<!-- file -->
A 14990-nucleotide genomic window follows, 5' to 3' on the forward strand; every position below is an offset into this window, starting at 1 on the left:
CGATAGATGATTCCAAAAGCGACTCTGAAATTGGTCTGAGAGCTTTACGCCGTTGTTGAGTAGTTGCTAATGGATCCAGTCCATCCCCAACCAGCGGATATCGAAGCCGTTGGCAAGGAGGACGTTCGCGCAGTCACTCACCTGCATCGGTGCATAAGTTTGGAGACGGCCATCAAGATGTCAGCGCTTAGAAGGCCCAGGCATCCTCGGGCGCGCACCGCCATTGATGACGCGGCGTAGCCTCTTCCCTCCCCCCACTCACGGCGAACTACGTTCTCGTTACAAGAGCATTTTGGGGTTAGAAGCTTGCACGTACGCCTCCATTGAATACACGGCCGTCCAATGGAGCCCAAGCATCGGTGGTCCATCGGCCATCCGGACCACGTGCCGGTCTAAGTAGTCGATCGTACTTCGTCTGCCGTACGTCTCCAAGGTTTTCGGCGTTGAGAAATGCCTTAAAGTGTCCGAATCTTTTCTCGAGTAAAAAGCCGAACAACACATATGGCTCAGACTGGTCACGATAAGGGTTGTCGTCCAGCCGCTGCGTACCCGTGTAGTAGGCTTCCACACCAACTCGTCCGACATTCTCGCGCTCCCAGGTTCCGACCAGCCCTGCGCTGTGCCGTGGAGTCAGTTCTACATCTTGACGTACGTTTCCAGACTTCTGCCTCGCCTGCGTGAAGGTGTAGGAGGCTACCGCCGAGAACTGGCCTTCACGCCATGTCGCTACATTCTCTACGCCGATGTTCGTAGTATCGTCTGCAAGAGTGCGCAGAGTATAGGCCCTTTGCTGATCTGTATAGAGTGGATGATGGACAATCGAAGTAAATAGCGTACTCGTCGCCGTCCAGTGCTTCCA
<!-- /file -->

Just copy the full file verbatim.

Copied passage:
A 14990-nucleotide genomic window follows, 5' to 3' on the forward strand; every position below is an offset into this window, starting at 1 on the left:
CGATAGATGATTCCAAAAGCGACTCTGAAATTGGTCTGAGAGCTTTACGCCGTTGTTGAGTAGTTGCTAATGGATCCAGTCCATCCCCAACCAGCGGATATCGAAGCCGTTGGCAAGGAGGACGTTCGCGCAGTCACTCACCTGCATCGGTGCATAAGTTTGGAGACGGCCATCAAGATGTCAGCGCTTAGAAGGCCCAGGCATCCTCGGGCGCGCACCGCCATTGATGACGCGGCGTAGCCTCTTCCCTCCCCCCACTCACGGCGAACTACGTTCTCGTTACAAGAGCATTTTGGGGTTAGAAGCTTGCACGTACGCCTCCATTGAATACACGGCCGTCCAATGGAGCCCAAGCATCGGTGGTCCATCGGCCATCCGGACCACGTGCCGGTCTAAGTAGTCGATCGTACTTCGTCTGCCGTACGTCTCCAAGGTTTTCGGCGTTGAGAAATGCCTTAAAGTGTCCGAATCTTTTCTCGAGTAAAAAGCCGAACAACACATATGGCTCAGACTGGTCACGATAAGGGTTGTCGTCCAGCCGCTGCGTACCCGTGTAGTAGGCTTCCACACCAACTCGTCCGACATTCTCGCGCTCCCAGGTTCCGACCAGCCCTGCGCTGTGCCGTGGAGTCAGTTCTACATCTTGACGTACGTTTCCAGACTTCTGCCTCGCCTGCGTGAAGGTGTAGGAGGCTACCGCCGAGAACTGGCCTTCACGCCATGTCGCTACATTCTCTACGCCGATGTTCGTAGTATCGTCTGCAAGAGTGCGCAGAGTATAGGCCCTTTGCTGATCTGTATAGAGTGGATGATGGACAATCGAAGTAAATAGCGTACTCGTCGCCGTCCAGTGCTTCCA